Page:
Image for - Increasing in Growth of Rutilus frisii kutum Larvae with 
        Using Slurry (Fermented Organic Manure) in Yosefpoor Propagation and Rearing 
        Center (Iran)

Table 2: A comparison between mean total length (TL) and weight of Kutum`s larvae during the second week of culture
Image for - Increasing in Growth of Rutilus frisii kutum Larvae with 
        Using Slurry (Fermented Organic Manure) in Yosefpoor Propagation and Rearing 
        Center (Iran)
Image for - Increasing in Growth of Rutilus frisii kutum Larvae with 
        Using Slurry (Fermented Organic Manure) in Yosefpoor Propagation and Rearing 
        Center (Iran)
Fig. 1: Specific growth rate of Kutum larvae measured in different ponds

At the end of two weeks culture the maximum and minimum TL of larvae were estimated as 25.0 mm for the second treatment and as 18.4 mm for the first treatment (Table 2). For mean weight parameter, the Kutum larvae in pond No.5 were 86.7 mg belonging to slurry treatment and had the maximum weight (Table 2). From specific growth rate standpoint, comparison between different ponds and treatments found that pond No. 5 with 19.08 and pond No.6 with 18.61 indicated maximum growth rate and mean growth rate for slurry and control treatment was measured 18.28 and 16.95, respectively (Fig. 1).

The Daily Weight Growth (DWG) comparing in the second week of culture, mean (DWG) for the second treatment was estimated as 4.81 mg per day and this was 24% more than control treatment. Comparison among different ponds of Kutum larvae, it was found that the maximum DWG with 5.44 mg per day was in pond No. 5 for slurry treatment ring in the second week of culture, mean DWG for the second treatment was estimated as 4.81 mg per day, namely 24% more than control treatment Comparison among different ponds of Kutum larvae, it was found that the maximum DWG with 5.44 mg per day was in pond No.5 for slurry treatment.

The daily length growth coefficient (DLG) showed the same trend as DWG. The mean DLG comparison between slurry and control treatments indicated that this value for slurry treatment was estimated 0.74 mm day-1 and with 15.6% higher growth comparing to control No. 1. The results of comparison among different ponds from daily length growth standpoint also indicated that the maximum DLG with 0.84 mm day-1 was for pond No.5 of slurry treatment and the minimum value with 0.11 mm day-1 for pond No. 1 of control treatment (Fig. 3).

According to the results obtained from Fig. 4, the growth trend of slurry treatment showed ascending trend from 13.66±1.031 mm of TL in the first week of culture up to 22.03 ±2.31 mm in the second week (Fig. 4).

From weight growth parameter standpoint, this value for slurry treatment showed an ascending trend from 19.64±7.266 mg in the first week of culture to 77.16±25.366 mg in the second week, namely 57.52 mg increased (Fig. 5).

Image for - Increasing in Growth of Rutilus frisii kutum Larvae with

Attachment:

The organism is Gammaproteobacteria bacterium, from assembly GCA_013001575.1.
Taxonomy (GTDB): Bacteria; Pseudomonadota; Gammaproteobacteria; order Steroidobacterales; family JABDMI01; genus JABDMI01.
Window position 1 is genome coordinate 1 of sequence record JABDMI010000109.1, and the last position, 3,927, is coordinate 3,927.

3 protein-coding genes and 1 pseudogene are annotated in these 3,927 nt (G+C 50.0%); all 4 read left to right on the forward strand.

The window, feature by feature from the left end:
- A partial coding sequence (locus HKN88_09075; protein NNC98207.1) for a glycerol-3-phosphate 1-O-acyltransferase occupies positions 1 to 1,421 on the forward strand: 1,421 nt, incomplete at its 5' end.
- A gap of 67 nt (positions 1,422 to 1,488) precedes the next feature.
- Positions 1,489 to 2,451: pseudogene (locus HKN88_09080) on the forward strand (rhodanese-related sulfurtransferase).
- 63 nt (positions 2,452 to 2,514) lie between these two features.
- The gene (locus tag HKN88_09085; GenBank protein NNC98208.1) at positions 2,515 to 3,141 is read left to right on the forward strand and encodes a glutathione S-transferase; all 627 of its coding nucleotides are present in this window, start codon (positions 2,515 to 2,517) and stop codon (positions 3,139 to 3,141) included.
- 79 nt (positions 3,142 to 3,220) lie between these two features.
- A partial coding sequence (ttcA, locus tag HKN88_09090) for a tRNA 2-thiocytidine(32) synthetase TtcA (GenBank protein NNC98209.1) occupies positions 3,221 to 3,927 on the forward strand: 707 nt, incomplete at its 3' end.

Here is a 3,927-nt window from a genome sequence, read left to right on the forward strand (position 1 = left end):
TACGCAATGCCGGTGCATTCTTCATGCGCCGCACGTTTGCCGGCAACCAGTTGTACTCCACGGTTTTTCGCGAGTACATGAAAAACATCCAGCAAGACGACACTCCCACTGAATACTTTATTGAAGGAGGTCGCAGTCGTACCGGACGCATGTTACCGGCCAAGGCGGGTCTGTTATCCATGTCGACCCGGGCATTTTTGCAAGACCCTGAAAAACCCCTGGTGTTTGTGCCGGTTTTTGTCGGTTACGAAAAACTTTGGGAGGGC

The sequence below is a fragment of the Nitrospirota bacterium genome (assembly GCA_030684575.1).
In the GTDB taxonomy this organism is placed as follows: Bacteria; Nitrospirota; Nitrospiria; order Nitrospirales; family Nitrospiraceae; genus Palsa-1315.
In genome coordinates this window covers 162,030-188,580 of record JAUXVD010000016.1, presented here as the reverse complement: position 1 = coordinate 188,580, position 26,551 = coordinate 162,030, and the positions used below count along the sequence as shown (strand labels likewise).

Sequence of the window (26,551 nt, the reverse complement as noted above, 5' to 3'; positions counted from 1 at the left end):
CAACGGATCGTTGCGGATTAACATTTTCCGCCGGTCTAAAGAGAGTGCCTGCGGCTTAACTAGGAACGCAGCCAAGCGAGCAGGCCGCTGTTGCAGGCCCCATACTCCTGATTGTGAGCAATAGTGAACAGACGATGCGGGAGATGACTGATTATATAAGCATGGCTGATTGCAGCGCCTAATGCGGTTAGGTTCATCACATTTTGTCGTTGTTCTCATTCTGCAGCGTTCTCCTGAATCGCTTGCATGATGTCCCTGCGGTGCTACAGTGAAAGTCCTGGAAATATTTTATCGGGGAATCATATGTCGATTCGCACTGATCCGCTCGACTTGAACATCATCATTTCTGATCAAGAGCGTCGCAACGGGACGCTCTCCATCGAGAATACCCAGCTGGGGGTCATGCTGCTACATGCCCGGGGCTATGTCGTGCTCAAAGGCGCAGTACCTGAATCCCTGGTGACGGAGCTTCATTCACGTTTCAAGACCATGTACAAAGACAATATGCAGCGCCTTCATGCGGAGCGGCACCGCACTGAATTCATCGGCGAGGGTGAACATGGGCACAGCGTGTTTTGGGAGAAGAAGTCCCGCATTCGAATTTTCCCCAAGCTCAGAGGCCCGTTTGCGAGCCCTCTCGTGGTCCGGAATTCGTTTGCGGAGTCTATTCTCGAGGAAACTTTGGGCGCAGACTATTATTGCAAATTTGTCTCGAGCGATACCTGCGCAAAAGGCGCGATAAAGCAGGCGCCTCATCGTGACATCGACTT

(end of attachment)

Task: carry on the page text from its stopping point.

Using Slurry (Fermented Organic Manure) in Yosefpoor Propagation and Rearing 
        Center (Iran)
Fig. 2: DWG comparison among different culture ponds of Kutum larvae

Image for - Increasing in Growth of Rutilus frisii kutum Larvae with 
        Using Slurry (Fermented Organic Manure) in Yosefpoor Propagation and Rearing 
        Center (Iran)
Fig. 3: DLG comparison among different culture pond of Kutum larvae

Image for - Increasing in Growth of Rutilus frisii kutum Larvae with 
        Using Slurry (Fermented Organic Manure) in Yosefpoor Propagation and Rearing 
        Center (Iran)
Fig. 4: Mean length growth comparison of Kutum larvae between control and slurry treatments during 2 weeks culture

Image for - Increasing in Growth of Rutilus frisii kutum Larvae with 
        Using Slurry (Fermented Organic Manure) in Yosefpoor Propagation and Rearing 
        Center (Iran)
Fig. 5: Mean weight growth comparison of Kutum larvae between slurry and Control treatments during 2 weeks culture
Table 3: Chemical analysis of cow fertilizer (raw and fermented) of one or more of the nutrient elements in soil and water which may be caused by other
Image for - Increasing in Growth of Rutilus frisii kutum Larvae with 
        Using Slurry (Fermented Organic Manure) in Yosefpoor Propagation and Rearing 
        Center (Iran)

Statistical analysis for the two treatments indicated significant difference (p<0.001) between both length and weight parameters in the first week of culture, meanwhile in the second week the significant difference was observed at statistical level of p<0.05. The length measurement during the first week of the culture were compared and it was found that TL of larvae for slurry treatment with 13.66 mm showed 11.38% increase more than control group (Table 1). On the other hand the condition factor measurement results showed these parameters were calculated 0.9 for slurry treatment and 0.8 for control treatment during two weeks of culture and it can be concluded that there is a highly significant increase in slurry.

The chemical analysis of row cow fertilizer and fermented (slurry) is shown in Table 3, which can be seen that nutrients are abundant in slurry.

DISCUSSION

Growth rate comparison between two treatments of slurry and control showed that in all the biological parameters such as total length and body weight of larvae, condition factor, specific growth rate, DWG and DLG, slurry had higher values in comparison with control treatment (p<0.001 for the first week and p<0.05 for the second week). The BSG seems to have promoted a heterotrophic food chains responsible for higher fish growth (Harjeet et al., 1991a, b). Effect of biogas slurry, a by-product of biogas plant on the survival and growth of common carp Cyprinus carpio var. communis over 270 days of culture were determined. Growth rates of fish (In terms of weight ) were 3.45 times higher in biogas slurry treated tanks than in controls (Kamaldeep et al., 1987). Biogas slurry (BGS) applied at 52.1 L/ha/day (6.4% dry matter) resulted in faster maturation of common carp communis (Kamaldeep et al., 1993).